On 08 February 2017 the European Parliament organised a workshop on “The Financing of the European Fund for Strategic Investments (EFSI)”. Among the five invited experts were i.a. Bernhard Sagmeister, Chairman of AECM, and José Fernando Figueiredo, who is Special Honorary Chairman of AECM and who spoke in his capacity as Executive President of the Instituição Financeira de Desenvolvimento (IFD).
All experts were asked to feed in their experiences gained with EFSI 1.0 in the currently ongoing legislative procedure for the adoption of EFSI 2.0.
Accordingly, Bernhard Sagmeister strongly focussed on the SME window of EFSI, underlining the important role that AECM’s members are playing in implementing it. Out of the 400.000 companies who receive support under the SME window of EFSI 1.0, 25% are promoted via 16 of AECM’s 41 members. This is also achieved due to the long-lasting and excellent cooperation of AECM’s members with the European Institutions who are designing the EU financial instruments and the European Investment Fund (EIF) who is managing the guarantee instruments under EFSI.
Given that the European Parliament shares budgetary powers with the Council in voting on the annual budget, rendering it enforceable through the President of Parliament’s signature, and overseeing its implementation, Bernhard Sagmeister addressed the strong request to ensure sufficient funding for the guarantee instruments till the end of the current programme period on 31 December 2020 and for the transitory period in 2021.
Referring to a study on the importance of financial intermediaries in SME financing and assessment of different economic effects especially of EU financial instruments in light of direct guarantee vs. counter-guarantee contracts that KPMG Italy carried out for AECM, Bernhard Sagmeister explained the advantages of counter-guarantees in comparision to direct guarantees. He underlined that consequently, counter-guarantees are having a significantly higher macroeconomic impact on innovation, growth and employment than direct guarantees. Accordingly, KPMG recommends amongst others to determine the conditions for counter-guarantees in such a way that they are more favourable for the final beneficiaries, the SMEs.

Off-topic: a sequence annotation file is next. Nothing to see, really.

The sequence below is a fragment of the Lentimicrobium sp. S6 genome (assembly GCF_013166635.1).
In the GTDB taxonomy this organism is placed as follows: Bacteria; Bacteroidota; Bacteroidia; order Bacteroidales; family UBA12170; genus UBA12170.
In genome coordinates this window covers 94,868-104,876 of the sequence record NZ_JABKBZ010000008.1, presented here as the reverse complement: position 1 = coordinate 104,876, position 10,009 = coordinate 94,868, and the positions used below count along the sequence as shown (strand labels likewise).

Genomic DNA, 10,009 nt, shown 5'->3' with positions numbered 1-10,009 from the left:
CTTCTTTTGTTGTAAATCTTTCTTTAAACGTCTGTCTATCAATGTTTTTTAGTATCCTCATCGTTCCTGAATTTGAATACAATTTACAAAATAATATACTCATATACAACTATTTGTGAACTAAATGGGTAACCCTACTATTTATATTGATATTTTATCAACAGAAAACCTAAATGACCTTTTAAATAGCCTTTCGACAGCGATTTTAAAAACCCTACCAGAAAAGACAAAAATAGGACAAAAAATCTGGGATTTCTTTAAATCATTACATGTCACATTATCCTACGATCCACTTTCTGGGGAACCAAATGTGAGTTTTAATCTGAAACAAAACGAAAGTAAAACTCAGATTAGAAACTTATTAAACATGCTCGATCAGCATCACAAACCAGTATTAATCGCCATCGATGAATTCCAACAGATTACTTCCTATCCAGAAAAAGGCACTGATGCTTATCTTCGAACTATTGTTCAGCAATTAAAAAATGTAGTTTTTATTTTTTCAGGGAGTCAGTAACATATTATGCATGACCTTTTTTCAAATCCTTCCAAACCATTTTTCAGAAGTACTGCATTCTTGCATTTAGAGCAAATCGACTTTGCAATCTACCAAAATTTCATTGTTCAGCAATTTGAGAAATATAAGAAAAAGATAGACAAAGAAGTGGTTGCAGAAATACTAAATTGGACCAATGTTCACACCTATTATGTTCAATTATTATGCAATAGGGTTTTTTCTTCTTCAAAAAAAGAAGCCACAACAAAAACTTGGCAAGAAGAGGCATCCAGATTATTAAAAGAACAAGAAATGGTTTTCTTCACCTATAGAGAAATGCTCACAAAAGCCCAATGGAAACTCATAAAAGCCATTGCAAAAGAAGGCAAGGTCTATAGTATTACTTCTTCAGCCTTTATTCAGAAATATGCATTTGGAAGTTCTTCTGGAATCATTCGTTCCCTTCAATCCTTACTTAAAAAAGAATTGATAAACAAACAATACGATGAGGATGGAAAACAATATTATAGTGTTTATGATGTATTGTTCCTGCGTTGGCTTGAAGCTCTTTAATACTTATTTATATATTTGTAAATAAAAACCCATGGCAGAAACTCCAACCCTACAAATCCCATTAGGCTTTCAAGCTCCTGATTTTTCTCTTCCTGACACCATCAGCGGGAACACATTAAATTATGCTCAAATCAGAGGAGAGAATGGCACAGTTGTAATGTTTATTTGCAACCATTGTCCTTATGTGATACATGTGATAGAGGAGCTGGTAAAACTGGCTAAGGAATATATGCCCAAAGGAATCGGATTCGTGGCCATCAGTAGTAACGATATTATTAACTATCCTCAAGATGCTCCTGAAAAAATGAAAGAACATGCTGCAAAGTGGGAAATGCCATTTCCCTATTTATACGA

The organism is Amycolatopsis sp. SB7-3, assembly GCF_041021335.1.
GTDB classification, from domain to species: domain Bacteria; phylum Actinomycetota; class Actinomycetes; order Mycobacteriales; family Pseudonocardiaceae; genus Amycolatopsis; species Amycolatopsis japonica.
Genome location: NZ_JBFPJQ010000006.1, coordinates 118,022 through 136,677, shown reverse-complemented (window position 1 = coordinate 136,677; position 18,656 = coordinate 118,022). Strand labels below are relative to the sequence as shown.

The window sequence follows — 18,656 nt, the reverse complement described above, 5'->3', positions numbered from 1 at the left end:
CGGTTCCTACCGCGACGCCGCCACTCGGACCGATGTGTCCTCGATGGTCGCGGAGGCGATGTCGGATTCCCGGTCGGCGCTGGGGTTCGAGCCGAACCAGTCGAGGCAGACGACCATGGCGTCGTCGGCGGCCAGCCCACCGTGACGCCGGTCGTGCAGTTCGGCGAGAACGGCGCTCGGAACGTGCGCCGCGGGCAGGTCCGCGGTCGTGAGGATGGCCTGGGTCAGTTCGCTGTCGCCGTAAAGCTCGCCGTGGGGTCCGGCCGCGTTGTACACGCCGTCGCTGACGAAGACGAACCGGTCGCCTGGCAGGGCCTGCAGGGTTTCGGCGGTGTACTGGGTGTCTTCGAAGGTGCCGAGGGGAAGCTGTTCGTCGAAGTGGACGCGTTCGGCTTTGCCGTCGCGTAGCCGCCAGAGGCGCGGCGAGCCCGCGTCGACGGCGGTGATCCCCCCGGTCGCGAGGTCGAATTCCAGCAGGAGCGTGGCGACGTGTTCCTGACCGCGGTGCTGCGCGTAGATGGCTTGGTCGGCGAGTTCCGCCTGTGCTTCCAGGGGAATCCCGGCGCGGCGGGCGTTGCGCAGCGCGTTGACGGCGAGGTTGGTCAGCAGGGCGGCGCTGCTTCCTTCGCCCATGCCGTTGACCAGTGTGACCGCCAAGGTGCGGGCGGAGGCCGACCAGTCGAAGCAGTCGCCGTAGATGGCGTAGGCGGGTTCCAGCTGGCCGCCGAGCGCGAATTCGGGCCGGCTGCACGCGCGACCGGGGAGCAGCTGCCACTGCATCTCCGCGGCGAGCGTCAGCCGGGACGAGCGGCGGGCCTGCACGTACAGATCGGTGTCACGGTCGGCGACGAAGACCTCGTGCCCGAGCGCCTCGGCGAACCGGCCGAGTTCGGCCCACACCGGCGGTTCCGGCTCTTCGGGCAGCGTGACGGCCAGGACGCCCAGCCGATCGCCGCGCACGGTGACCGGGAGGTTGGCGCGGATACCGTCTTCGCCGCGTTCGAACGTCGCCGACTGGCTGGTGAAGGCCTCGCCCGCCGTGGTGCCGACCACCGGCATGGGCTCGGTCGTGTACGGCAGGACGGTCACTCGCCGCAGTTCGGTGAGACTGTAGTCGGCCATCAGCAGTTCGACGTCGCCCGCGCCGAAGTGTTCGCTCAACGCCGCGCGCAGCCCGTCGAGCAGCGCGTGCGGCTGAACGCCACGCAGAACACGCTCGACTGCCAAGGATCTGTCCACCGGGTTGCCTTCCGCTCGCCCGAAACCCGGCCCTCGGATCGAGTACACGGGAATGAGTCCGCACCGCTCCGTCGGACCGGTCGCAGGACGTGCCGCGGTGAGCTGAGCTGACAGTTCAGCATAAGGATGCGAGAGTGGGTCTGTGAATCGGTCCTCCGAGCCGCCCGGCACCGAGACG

Further requests raised by Bernhard Sagmeister included the abolition of the 150,000 EUR threshold in COSME, the equal treatment under state aid provisions of guarantee institutions no matter if they are private, public or mixed as well as ensuring to strike the right balance as to reporting requirements between transparency requirements and the thereby created administrative burden. To learn more about AECM’s position in this regard, you can download the position paper elaborated jointly with UEAPME and presented on January 26 in Brussels.
Photo credits © European Union 2017